Hey Annie: An mg specialist around here? Ha! Not likely!!!
He is a neurologist, but he's always only done sleep stuff.
Your plane oxymetry levels sound scary to me!!! Here's what I know, mostly from this article in the New England Journal of Medicine, which looks pretty solid from a statistical analysis point of view, which is all I'm good for:
(I hope that worked!)
The short story is that absolutely you're right - oxygen saturations fall. After five hours at 7000 feet cabin pressure (most modern airplanes) the saturation levels fall to a little above 94 with the lowest person at 90. They did have one person out of 502, a 75 year old woman, whose saturation level fell to 78 after 5 hours at 8000 ft and they pulled her right out of the study immediately. They also had half of the participants exercising on a treadmill for 10 minutes, and the average sat level fell to about 94 at 7000 ft.(by the way, I can't even IMAGINE getting on a treadmill at that point-yikes).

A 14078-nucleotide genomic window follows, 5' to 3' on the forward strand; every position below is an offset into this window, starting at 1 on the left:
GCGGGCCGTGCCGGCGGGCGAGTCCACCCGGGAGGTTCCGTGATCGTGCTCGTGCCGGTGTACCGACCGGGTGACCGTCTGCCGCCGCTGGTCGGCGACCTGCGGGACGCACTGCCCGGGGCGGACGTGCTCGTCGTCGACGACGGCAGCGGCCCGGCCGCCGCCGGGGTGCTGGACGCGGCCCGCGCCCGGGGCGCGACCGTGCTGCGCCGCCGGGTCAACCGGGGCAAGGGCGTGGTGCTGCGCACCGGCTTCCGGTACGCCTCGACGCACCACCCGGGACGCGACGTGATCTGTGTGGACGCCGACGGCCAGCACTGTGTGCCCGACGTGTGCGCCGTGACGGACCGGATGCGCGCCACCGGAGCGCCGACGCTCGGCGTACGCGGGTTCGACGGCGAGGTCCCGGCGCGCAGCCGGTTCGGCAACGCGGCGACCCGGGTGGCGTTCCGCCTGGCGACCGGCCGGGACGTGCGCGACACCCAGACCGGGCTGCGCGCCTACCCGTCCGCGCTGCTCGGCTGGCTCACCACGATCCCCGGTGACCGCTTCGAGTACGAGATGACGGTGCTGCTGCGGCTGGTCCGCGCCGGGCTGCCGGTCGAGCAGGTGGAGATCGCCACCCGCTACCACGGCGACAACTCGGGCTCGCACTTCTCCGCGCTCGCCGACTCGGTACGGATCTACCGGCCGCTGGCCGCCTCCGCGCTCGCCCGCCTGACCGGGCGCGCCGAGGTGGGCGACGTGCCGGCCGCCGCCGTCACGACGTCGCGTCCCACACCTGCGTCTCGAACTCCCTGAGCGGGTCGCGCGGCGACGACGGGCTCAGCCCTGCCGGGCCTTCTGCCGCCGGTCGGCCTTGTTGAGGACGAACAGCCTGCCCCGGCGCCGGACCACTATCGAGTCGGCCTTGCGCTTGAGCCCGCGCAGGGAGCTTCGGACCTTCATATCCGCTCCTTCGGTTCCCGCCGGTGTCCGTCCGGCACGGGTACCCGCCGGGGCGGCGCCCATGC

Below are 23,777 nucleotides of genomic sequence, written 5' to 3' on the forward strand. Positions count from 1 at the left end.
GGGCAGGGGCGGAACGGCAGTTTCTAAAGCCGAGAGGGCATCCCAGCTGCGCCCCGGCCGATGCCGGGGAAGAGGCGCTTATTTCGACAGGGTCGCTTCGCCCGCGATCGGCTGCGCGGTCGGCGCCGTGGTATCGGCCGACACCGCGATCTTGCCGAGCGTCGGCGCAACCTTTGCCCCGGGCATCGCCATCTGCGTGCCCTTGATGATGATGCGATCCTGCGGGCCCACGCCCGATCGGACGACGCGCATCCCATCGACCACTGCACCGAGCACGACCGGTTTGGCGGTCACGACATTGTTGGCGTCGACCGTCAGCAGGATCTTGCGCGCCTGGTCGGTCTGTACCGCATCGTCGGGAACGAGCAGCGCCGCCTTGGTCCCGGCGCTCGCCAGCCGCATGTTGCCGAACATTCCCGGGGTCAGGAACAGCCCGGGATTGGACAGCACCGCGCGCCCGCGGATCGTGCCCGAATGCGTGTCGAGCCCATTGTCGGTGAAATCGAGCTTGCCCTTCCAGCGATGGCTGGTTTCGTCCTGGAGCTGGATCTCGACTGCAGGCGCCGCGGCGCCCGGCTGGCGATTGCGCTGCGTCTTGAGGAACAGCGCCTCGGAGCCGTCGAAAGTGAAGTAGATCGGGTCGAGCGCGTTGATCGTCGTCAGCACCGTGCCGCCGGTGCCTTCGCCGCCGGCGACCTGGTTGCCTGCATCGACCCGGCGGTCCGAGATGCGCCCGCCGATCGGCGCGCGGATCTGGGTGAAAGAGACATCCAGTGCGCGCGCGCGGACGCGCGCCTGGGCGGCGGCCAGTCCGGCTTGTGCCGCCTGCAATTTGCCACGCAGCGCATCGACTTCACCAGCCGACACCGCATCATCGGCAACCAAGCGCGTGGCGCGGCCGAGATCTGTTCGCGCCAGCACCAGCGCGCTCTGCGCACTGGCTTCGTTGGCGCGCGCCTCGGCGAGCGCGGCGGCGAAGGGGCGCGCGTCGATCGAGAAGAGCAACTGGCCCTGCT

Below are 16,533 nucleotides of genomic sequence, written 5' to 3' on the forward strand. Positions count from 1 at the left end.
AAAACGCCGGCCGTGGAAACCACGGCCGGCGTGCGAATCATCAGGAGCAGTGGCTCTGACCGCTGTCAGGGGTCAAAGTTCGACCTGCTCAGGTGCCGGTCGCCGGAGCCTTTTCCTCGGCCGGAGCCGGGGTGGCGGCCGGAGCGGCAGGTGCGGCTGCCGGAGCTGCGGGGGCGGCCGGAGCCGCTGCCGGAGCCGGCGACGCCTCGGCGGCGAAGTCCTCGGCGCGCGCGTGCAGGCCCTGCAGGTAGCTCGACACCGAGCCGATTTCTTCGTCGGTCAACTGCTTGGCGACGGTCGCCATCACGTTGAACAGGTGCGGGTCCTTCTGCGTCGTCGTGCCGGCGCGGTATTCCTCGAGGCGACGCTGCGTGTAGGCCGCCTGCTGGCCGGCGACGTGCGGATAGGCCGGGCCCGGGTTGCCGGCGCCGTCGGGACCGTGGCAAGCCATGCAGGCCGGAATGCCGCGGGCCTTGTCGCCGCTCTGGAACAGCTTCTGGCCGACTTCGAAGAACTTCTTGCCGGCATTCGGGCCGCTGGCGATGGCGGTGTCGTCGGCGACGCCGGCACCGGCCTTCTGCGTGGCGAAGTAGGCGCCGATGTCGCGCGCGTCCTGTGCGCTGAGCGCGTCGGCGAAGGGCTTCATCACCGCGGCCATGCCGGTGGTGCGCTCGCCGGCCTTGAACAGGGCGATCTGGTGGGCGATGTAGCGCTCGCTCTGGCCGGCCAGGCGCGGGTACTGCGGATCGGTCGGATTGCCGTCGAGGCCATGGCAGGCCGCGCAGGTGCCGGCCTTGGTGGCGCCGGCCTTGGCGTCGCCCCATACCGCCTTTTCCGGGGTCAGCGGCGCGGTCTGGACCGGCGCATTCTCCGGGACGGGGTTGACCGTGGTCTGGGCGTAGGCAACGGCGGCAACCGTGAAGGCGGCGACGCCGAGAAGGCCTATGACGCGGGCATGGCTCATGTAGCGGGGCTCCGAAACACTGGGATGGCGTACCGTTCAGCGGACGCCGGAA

I have an oximeter that records the data and I used it this weekend and it looks like I was bouncing around between 78 and 90. Mostly a lot of ink filling in the '80's. I do feel like I'm suffocating, so I wasn't surprised.
As for the breathing machine, I'll definitely get it and use it. My concern is that the one my doctor wants me to get *doesn't* give me a break, it's going to make me breathe out against pressure, which makes me feel exhausted and out-of-breath just thinking about it. I would love to have a bipap instead but I don't know how to fight for it. I'm going to work on it though.
Anyway, thanks so much for the input, you're full of knowledge as usual!!